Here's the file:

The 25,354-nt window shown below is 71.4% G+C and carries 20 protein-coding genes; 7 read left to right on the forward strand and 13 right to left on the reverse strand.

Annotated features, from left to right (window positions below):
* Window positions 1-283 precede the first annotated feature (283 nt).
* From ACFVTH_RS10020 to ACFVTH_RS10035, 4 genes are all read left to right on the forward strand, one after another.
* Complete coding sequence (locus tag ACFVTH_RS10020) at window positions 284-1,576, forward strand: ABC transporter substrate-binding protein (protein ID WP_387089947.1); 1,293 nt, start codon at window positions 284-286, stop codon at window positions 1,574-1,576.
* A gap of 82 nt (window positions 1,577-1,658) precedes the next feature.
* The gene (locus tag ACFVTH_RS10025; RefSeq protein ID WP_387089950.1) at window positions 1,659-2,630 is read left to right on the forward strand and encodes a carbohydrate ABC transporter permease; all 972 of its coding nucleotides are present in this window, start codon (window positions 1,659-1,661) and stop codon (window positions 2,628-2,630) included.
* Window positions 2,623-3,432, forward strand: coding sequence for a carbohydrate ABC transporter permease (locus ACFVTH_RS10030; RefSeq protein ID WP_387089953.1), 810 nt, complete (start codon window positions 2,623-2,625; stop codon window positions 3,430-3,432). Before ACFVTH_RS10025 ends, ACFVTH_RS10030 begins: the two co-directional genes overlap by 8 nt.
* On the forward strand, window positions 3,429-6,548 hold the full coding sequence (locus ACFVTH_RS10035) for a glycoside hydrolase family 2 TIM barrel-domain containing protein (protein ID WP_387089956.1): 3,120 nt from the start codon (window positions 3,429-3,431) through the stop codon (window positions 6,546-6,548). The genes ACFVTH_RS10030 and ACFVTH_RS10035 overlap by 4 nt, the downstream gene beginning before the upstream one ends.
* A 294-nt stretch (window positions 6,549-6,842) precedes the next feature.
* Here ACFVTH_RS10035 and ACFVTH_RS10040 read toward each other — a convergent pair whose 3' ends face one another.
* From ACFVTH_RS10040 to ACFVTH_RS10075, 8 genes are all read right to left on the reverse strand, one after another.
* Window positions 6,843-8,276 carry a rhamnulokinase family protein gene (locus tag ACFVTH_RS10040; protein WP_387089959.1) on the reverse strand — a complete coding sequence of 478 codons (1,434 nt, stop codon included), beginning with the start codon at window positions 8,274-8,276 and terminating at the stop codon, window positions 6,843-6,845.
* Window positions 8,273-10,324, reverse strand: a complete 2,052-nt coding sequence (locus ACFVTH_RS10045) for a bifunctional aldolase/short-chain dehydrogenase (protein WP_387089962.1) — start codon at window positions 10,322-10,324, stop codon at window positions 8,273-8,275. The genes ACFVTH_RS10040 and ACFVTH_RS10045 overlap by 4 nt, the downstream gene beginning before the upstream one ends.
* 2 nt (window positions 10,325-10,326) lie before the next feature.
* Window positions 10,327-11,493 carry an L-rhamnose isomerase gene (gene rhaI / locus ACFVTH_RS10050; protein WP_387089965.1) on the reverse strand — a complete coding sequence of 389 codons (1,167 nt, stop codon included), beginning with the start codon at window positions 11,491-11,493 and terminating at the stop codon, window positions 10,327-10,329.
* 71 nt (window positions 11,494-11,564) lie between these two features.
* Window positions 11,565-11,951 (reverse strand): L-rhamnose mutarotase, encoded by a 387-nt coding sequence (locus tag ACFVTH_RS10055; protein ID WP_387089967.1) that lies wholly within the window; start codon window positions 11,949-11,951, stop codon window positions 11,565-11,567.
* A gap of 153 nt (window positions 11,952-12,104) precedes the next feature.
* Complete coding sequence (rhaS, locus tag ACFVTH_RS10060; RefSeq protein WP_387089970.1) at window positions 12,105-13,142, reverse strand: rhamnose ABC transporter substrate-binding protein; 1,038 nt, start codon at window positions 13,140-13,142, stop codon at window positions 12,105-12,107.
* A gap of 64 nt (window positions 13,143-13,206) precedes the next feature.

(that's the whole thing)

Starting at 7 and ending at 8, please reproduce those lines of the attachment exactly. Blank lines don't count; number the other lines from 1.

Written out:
* The gene (locus tag ACFVTH_RS10025; RefSeq protein ID WP_387089950.1) at window positions 1,659-2,630 is read left to right on the forward strand and encodes a carbohydrate ABC transporter permease; all 972 of its coding nucleotides are present in this window, start codon (window positions 1,659-1,661) and stop codon (window positions 2,628-2,630) included.
* Window positions 2,623-3,432, forward strand: coding sequence for a carbohydrate ABC transporter permease (locus ACFVTH_RS10030; RefSeq protein ID WP_387089953.1), 810 nt, complete (start codon window positions 2,623-2,625; stop codon window positions 3,430-3,432). Before ACFVTH_RS10025 ends, ACFVTH_RS10030 begins: the two co-directional genes overlap by 8 nt.